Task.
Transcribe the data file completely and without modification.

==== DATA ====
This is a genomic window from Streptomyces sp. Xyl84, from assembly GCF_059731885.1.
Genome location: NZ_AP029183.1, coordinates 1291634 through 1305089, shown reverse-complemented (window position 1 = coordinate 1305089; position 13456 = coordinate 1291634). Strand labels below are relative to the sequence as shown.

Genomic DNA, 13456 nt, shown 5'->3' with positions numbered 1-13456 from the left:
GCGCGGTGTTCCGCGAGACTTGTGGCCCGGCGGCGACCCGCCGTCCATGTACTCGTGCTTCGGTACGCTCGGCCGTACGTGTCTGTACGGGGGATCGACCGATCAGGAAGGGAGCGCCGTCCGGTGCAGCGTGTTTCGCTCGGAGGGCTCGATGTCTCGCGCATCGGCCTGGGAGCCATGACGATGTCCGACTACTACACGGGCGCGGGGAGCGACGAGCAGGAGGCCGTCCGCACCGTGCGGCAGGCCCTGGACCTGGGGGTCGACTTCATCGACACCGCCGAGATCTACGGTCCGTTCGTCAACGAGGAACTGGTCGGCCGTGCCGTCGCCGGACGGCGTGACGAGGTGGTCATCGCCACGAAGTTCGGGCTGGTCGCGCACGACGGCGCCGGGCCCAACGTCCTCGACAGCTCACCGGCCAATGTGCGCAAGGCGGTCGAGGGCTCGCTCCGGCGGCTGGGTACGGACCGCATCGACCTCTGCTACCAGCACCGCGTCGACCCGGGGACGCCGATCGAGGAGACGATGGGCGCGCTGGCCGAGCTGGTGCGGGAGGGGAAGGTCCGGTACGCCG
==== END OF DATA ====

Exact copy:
This is a genomic window from Streptomyces sp. Xyl84, from assembly GCF_059731885.1.
Genome location: NZ_AP029183.1, coordinates 1291634 through 1305089, shown reverse-complemented (window position 1 = coordinate 1305089; position 13456 = coordinate 1291634). Strand labels below are relative to the sequence as shown.

Genomic DNA, 13456 nt, shown 5'->3' with positions numbered 1-13456 from the left:
GCGCGGTGTTCCGCGAGACTTGTGGCCCGGCGGCGACCCGCCGTCCATGTACTCGTGCTTCGGTACGCTCGGCCGTACGTGTCTGTACGGGGGATCGACCGATCAGGAAGGGAGCGCCGTCCGGTGCAGCGTGTTTCGCTCGGAGGGCTCGATGTCTCGCGCATCGGCCTGGGAGCCATGACGATGTCCGACTACTACACGGGCGCGGGGAGCGACGAGCAGGAGGCCGTCCGCACCGTGCGGCAGGCCCTGGACCTGGGGGTCGACTTCATCGACACCGCCGAGATCTACGGTCCGTTCGTCAACGAGGAACTGGTCGGCCGTGCCGTCGCCGGACGGCGTGACGAGGTGGTCATCGCCACGAAGTTCGGGCTGGTCGCGCACGACGGCGCCGGGCCCAACGTCCTCGACAGCTCACCGGCCAATGTGCGCAAGGCGGTCGAGGGCTCGCTCCGGCGGCTGGGTACGGACCGCATCGACCTCTGCTACCAGCACCGCGTCGACCCGGGGACGCCGATCGAGGAGACGATGGGCGCGCTGGCCGAGCTGGTGCGGGAGGGGAAGGTCCGGTACGCCG